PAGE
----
Los Angeles County Supervisor Janice Hahn was in Sacramento this week to advocate for legislation that would allow paramedics to bring patients to mental health urgent care clinics and sobering centers.
Hahn said Assembly Bill 1795, sponsored by Assemblyman Mike Gipson (D-Carson), is increasingly important given the homeless crisis. About one-third of those living on the streets countywide suffer from serious mental illness, she said.
“Our mental health urgent care centers and the sobering center at Skid Row were designed to provide humane, compassionate care, tailored to meet the needs of their patients,’’ Hahn said. “This change is common sense. Our paramedics’ hands are tied by an outdated state law.’’
Under current law, police officers are allowed to take intoxicated residents or patients experiencing a mental health episode to a clinic or a facility where they can sober up, rather than booking them into jail. But paramedics are required to bring those same individuals to a hospital emergency room, which may not be the best place for them to get treatment and can also put stress on already crowded county hospitals, Hahn said.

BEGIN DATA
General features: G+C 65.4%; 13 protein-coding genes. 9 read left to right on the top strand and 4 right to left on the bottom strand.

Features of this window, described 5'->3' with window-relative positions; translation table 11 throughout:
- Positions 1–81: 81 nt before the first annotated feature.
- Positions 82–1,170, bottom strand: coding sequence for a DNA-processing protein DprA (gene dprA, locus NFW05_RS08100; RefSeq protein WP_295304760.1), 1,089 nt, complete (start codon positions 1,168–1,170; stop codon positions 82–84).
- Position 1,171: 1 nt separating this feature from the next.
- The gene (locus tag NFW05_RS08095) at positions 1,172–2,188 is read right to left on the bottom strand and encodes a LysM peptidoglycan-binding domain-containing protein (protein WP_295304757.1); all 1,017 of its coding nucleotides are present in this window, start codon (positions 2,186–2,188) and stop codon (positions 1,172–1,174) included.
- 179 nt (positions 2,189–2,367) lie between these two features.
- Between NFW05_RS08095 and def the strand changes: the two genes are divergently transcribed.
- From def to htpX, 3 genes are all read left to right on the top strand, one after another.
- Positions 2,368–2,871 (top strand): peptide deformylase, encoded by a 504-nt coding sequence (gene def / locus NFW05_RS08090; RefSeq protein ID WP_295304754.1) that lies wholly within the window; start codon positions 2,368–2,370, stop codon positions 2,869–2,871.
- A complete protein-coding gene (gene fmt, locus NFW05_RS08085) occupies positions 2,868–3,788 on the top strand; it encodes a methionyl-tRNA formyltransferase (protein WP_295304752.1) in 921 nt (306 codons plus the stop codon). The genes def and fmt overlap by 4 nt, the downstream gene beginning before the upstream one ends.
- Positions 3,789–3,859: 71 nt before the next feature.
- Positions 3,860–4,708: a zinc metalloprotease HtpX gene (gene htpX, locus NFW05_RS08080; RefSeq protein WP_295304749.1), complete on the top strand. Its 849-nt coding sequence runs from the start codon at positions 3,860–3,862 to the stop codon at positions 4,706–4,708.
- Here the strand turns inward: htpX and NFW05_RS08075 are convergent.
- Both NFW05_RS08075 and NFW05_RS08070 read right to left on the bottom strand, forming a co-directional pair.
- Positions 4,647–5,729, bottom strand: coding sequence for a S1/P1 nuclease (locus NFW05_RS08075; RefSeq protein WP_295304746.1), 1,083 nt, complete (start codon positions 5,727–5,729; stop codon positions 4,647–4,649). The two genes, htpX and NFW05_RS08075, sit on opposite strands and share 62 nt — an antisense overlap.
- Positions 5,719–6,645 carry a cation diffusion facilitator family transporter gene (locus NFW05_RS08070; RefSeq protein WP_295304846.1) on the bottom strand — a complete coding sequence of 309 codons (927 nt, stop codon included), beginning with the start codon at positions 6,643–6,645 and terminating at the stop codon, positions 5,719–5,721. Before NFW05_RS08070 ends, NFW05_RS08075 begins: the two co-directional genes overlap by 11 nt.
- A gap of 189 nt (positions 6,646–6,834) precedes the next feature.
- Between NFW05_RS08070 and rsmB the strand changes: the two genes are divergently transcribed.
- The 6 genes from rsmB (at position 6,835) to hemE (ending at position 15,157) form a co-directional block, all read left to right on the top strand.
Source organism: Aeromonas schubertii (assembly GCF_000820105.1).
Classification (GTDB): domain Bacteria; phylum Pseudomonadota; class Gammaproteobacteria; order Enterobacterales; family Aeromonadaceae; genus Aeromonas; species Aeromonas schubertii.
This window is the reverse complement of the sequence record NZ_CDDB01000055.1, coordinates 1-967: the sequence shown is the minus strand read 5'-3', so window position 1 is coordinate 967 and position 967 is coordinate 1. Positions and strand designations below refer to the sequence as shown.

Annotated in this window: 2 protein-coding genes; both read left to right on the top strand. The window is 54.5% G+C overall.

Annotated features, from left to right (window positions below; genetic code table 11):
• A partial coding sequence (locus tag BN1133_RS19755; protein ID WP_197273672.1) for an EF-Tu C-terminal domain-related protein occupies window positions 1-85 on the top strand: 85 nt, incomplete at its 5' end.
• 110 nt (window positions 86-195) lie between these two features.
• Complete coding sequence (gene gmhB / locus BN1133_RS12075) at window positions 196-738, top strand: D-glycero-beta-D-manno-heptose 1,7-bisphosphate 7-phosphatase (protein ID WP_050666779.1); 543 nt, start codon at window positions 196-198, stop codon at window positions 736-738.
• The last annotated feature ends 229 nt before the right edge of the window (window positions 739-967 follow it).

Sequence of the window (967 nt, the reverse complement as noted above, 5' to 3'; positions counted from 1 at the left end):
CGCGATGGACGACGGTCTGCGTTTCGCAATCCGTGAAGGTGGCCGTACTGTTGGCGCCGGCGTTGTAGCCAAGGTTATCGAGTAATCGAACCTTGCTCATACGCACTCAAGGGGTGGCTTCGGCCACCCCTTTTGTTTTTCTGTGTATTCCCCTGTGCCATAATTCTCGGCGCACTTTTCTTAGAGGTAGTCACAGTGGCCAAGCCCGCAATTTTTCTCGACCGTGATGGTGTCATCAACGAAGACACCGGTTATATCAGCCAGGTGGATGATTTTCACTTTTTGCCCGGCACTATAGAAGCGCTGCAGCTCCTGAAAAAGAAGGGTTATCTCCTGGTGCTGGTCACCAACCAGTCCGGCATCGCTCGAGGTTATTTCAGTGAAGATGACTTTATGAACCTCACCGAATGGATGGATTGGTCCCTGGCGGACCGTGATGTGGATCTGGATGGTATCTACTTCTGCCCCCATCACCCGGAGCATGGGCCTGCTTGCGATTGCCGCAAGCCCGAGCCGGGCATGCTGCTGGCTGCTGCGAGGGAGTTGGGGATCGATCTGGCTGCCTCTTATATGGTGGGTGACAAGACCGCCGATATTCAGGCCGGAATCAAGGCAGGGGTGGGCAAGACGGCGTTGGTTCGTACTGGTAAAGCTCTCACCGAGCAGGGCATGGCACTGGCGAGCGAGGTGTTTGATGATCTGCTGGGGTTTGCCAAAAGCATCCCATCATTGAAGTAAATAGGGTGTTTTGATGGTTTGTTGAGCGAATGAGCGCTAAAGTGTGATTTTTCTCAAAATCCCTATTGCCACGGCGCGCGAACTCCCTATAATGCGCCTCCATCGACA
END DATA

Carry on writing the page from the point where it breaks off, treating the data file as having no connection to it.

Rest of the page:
With paramedics unable to step in, police can be tied up for hours in transferring someone to medical care.
“The bottom line is that if people like you and I can take an individual to a sobering center or a mental health urgent care center, why can’t a highly trained medical professional do the same?’’ Hahn said.
Los Angeles County Fire Chief Daryl Osby will join Hahn and members of the California Hospital Association in the Capitol to meet with individual legislators and urge their support.
Hahn’s late father, former Supervisor Kenneth Hahn, proposed the creation of California’s first paramedic system in 1970 in the face of strong opposition from nurses, doctors and firefighters.